Book Giveaway and Excerpt: Mindfulness and Me

Dear KOM-ers!

We’re so happy to feature a new book giveaway!

Please enjoy this excerpt from “Mindfulness and Me” by Kira Markoff.

There are 2 ways to enter to win a FREE hard copy:

  1. Leave a comment below with your email address (so we can contact you)
  2. Email us at with the Subject: Mindfulness and Me giveaway entry

The winner will be randomly selected on 6/5/23 and announced on our website and social media. *

Are you ready to see mindfulness in a whole new way? As a set of relevant practices for emotional stability, concentration, insight, relaxation, self-control and mental fortitude, mindfulness was never intended to be shrouded in mystery. Current psychological research shows that just 8 weeks of daily mindful meditation practices significantly lowers the activity in the fear (a.k.a. stress) center of the brain.

“Mindfulness and Me: A Practical Guide for Living” is a myth-busting, philosophy-integrating handbook designed to lead you through 8 weeks of practice for creating a meaningful, empowered, kind and relaxed life. To prove there’s nothing mystical or magical about mindfulness, these practices integrate Buddhist, yoga and Christian philosophy, mental health treatment, modern psychology and so much more. This book will take you through the biology of stress, changing thought patterns, managing emotions and having a better relationship with yourself and others.

There’s nothing magical about it. It just makes sense.

Excerpt: Week 4, Day 4 – Kindness Journaling  

It’s time to look deeply into the meaning of kindness. At its core, I truly believe that kindness is about being present with someone. When you remember that you exist, and the other person exists then you can appreciate the moment that you’re sharing and their impact on your life. A word or action which relieves another person’s suffering or brings them a moment of happiness – that is kindness. A sincere acknowledgement of how another person’s existence improves your own – that is kindness. If you Google search ‘kindness’ you will find that it is both an act and a quality – being friendly, generous, and considerate. There are three parts here. First, you remember that the other person exists. Second, you offer a gift in word, act, or material item without any expectation of personal gain. Third, you interact in a way that is non-harming and pleasant for the person. The goal of kindness is to create an environment where people feel seen, accepted, and appreciated. We all want to feel like valuable human beings. What a wonderful gift to be able to offer to someone.

Because life is about balance, it’s time to talk about what kindness is not. Kindness is not letting yourself be mistreated. Kindness is not overcommitting yourself. Kindness is not empty flattery. Kindness is not a tool to get people to like you or do things for you. Kindness is not neglecting yourself to do things for others. Pema Chodron does a lot of teaching on kindness and compassion. The essence being that kindness has to start with you. Kindness to yourself is step one. Then, when you are filled with kindness, it will naturally pour out of you to reach other people. One of my parents’ frequently quoted Bible teachings is, “Out of the overflow of the heart, the Mouth speaks” (Matthew 12:34 [4]). Essentially, whatever you spend time cultivating on the inside becomes obvious on the outside. The more you redirect your thoughts to kindness, understanding, and empathy, then the more these things will show in your words and your actions.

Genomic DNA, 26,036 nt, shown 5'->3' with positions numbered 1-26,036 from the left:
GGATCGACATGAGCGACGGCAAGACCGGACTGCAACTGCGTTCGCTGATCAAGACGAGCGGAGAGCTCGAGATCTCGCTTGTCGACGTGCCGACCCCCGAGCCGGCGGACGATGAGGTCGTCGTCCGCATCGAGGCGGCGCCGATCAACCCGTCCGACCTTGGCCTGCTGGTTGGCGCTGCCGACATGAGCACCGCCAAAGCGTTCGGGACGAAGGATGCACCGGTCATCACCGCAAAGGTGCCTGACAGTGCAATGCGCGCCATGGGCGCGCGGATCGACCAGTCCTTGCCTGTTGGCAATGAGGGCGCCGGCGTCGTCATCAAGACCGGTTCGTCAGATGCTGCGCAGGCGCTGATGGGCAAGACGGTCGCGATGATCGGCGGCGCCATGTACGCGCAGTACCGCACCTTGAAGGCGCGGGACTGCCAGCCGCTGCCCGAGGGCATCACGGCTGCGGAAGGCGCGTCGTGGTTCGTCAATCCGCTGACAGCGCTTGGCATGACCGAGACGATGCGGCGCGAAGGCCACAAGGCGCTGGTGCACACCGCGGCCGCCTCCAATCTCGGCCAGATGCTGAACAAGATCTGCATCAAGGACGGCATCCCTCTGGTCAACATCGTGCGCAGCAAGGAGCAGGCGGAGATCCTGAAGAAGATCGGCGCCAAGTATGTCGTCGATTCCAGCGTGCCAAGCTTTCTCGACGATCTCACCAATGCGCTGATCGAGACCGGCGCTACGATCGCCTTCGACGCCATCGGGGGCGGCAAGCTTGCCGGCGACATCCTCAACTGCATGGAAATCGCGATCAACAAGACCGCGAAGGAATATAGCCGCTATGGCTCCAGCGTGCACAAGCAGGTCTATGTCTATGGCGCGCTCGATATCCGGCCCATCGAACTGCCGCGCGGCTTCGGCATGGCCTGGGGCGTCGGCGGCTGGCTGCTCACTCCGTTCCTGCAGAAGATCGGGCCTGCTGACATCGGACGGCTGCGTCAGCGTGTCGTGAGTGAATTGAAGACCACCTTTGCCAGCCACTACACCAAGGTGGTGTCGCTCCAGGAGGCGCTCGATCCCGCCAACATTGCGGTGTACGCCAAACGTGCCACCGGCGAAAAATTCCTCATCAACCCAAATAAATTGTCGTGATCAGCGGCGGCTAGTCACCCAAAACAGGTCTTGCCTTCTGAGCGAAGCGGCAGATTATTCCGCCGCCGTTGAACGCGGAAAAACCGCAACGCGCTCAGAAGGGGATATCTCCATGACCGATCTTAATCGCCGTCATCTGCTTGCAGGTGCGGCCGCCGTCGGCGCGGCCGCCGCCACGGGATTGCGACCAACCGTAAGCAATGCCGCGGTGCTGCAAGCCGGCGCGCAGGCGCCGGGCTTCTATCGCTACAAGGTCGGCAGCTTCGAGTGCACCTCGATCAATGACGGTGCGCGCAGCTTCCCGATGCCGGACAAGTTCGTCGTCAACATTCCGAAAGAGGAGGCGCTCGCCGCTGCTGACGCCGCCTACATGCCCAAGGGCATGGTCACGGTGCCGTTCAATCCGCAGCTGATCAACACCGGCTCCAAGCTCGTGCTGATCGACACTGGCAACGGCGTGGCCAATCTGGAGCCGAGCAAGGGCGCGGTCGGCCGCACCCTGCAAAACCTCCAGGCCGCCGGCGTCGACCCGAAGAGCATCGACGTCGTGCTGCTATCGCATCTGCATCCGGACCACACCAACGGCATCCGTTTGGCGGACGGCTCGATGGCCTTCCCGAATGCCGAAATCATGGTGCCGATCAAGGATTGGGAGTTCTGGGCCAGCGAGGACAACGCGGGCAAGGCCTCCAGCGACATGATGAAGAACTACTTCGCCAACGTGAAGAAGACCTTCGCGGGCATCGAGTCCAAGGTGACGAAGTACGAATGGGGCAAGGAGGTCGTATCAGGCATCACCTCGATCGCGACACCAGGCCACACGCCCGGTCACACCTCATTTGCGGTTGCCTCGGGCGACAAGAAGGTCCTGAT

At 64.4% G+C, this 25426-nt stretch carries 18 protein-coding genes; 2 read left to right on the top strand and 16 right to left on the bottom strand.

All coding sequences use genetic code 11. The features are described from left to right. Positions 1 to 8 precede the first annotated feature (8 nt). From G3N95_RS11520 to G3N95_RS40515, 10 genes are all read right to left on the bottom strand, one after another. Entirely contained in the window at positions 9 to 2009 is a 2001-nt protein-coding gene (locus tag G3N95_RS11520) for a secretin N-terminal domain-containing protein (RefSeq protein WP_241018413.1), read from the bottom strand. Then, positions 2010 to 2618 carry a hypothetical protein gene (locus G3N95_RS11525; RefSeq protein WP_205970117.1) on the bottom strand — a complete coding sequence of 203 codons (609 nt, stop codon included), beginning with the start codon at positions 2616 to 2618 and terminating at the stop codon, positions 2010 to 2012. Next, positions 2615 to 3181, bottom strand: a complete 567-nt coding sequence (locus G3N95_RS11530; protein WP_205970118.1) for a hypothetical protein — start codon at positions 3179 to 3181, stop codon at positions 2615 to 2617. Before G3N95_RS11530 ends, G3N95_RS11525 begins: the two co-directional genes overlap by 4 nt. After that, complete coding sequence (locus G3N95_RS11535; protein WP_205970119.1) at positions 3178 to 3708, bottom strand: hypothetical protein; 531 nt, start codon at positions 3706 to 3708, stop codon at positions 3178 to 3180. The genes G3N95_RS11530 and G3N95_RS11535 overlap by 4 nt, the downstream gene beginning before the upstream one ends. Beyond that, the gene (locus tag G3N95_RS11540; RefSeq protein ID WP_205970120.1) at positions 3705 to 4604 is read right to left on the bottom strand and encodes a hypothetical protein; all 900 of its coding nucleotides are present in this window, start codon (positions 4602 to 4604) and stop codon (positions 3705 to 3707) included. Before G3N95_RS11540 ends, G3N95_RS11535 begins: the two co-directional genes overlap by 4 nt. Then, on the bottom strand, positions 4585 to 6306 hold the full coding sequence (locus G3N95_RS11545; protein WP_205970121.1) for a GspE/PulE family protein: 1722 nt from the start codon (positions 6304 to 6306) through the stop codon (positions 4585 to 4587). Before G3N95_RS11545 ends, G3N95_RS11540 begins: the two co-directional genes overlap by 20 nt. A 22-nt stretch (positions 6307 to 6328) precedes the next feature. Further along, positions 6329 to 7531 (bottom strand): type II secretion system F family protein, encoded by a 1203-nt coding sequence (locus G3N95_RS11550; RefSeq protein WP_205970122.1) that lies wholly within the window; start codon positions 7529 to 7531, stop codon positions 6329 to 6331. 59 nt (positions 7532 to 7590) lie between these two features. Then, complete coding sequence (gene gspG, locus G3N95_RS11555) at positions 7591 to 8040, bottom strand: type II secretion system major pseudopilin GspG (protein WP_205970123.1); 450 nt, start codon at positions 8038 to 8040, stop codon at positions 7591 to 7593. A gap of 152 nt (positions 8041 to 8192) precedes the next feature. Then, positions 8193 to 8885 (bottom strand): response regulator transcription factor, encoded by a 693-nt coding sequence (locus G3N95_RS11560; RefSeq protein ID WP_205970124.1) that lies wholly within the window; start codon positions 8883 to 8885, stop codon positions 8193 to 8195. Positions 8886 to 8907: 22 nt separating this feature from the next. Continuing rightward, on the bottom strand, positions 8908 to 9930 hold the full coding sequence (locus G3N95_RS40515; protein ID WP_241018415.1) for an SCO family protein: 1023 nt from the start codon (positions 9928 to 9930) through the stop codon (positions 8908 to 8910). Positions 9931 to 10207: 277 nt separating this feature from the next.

PRACTICE: Kindness Journaling

  1. Get paper and pen and go to your quiet, comfortable space.
  2. Close your eyes and breathe in and out several times to prepare yourself for your meditation.
  3. Set your timer for five or seven minutes.
  4. Reflect on an act of kindness that meant a lot to you.
  5. Write about how this made you feel and why it was so meaningful.
  6. You can write this as a journal entry or a letter to the kind person.
  7. If you finish before your timer sounds allow yourself to re-read your words or simply to reflect on the feelings or action.
  8. Once your timer sounds, close your eyes again and notice the effects of your practice.
  9. If you wrote a letter, decide whether or not you want to send it.


* By entering this contest, you give consent to Kind Over Matter to use your name for promotional purposes on our website and on all social media. 

NOTE:  You can pre-order Kira’a book from Hunt Publishing or on Amazon.

kira markoff
Kira M. Markoff, LCSW-C, is an outpatient mental health therapist at The Mental Health Center of Western Maryland and Psychology PhD student at Grand Canyon University. Kira has undergraduate degrees in Psychology and Social Work from the University of Maryland, Baltimore County and a Master’s degree in Social Work from the University of Maryland, Baltimore. Since 2017 she has provided mental health therapy to individuals and families specializing with veterans and those with co-occurring substance use disorders. As a yoga instructor and longtime meditator, Kira believes in using a mind, body, spirit approach when working with clients. Kira developed a belief in the reciprocity of personal and interpersonal well-being through yoga practice, clinical experience and academic research. Her passion for cultivating meaningful connections led her to study mindfulness and romantic partner conflict which is the focus of her doctoral dissertation. Kira believes that understanding is the key to discovering a solution and hopes to use her expertise to help people foster deeper connections with each other and themselves. She lives in Chambersburg, PA.

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